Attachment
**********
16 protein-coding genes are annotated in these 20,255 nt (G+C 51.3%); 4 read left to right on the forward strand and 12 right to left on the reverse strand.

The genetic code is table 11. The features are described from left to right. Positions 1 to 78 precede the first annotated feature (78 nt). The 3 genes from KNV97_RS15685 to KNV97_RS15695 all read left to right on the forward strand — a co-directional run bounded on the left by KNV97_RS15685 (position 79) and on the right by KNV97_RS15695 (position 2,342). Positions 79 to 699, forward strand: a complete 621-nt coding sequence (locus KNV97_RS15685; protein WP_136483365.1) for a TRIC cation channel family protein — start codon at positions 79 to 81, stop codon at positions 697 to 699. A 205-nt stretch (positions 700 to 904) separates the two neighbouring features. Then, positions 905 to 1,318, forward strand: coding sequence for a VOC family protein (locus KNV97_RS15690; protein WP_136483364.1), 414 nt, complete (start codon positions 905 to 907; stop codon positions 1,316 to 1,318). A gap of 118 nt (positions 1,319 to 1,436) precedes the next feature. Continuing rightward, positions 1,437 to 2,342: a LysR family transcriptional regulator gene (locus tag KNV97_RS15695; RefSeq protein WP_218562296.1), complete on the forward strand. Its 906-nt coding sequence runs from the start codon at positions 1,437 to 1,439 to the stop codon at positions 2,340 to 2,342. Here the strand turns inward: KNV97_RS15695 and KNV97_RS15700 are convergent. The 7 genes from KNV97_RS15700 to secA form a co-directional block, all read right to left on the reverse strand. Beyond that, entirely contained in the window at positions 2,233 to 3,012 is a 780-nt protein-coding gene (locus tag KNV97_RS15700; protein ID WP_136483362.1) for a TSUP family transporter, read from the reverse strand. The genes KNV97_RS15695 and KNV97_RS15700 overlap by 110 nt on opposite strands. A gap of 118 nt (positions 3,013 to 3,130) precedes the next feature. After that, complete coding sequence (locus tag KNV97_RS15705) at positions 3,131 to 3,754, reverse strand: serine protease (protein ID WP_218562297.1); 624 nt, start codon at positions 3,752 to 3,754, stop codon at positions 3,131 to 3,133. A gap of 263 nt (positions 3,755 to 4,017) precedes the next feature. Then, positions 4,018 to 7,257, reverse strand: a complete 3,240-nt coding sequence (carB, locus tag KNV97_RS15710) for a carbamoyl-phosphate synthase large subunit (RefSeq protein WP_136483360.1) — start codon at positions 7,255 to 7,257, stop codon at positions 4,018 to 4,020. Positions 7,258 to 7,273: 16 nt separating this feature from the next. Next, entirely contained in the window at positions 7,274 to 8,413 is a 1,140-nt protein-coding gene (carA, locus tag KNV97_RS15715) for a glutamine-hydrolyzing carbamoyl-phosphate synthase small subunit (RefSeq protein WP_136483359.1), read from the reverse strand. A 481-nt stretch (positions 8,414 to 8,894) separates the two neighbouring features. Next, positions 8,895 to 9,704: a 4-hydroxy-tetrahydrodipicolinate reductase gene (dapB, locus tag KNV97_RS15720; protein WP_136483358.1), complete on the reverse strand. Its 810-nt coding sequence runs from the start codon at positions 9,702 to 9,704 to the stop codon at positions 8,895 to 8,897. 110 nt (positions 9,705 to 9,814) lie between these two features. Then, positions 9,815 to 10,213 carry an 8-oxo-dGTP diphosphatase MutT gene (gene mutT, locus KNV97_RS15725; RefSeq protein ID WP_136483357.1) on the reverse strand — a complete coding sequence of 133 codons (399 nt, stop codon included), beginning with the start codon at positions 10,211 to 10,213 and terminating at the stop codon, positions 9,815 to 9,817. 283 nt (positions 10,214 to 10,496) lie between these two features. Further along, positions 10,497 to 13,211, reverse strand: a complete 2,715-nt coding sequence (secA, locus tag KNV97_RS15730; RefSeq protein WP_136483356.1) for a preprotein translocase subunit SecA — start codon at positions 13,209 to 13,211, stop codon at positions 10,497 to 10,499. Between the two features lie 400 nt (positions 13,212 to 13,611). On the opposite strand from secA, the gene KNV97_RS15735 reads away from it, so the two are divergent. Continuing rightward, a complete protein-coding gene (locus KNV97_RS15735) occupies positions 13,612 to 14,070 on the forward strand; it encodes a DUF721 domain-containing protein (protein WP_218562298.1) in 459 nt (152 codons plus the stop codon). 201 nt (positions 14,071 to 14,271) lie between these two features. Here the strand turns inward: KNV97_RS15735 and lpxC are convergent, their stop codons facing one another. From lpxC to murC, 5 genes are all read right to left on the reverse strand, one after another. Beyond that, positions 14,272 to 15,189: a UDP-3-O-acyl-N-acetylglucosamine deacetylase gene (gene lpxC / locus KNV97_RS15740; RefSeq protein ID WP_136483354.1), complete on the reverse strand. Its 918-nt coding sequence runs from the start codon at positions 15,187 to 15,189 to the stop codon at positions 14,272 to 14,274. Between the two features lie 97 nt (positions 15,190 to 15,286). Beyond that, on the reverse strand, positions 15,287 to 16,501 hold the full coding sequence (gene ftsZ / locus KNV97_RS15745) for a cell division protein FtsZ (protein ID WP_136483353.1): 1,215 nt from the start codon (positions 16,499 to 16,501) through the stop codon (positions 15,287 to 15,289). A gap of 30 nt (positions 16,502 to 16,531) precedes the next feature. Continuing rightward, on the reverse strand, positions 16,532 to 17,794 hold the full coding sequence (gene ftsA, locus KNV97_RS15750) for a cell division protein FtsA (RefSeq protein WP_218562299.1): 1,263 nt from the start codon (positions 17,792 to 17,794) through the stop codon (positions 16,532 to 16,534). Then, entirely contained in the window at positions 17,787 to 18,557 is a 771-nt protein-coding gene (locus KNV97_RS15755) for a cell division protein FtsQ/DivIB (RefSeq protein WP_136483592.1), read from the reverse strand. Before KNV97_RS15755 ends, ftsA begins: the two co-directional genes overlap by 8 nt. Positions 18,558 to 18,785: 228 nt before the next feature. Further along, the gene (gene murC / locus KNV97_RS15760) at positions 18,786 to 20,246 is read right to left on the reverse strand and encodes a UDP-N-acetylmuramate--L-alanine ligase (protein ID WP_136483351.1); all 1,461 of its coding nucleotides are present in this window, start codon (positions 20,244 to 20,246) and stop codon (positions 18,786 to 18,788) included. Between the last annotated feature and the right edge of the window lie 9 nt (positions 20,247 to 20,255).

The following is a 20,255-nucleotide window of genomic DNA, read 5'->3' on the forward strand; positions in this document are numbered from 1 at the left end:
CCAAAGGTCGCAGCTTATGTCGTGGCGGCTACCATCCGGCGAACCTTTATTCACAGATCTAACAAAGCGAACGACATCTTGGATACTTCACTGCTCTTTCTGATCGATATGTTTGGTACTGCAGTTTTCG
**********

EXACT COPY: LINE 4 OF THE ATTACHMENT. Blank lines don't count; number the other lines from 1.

CCAAAGGTCGCAGCTTATGTCGTGGCGGCTACCATCCGGCGAACCTTTATTCACAGATCTAACAAAGCGAACGACATCTTGGATACTTCACTGCTCTTTCTGATCGATATGTTTGGTACTGCAGTTTTCG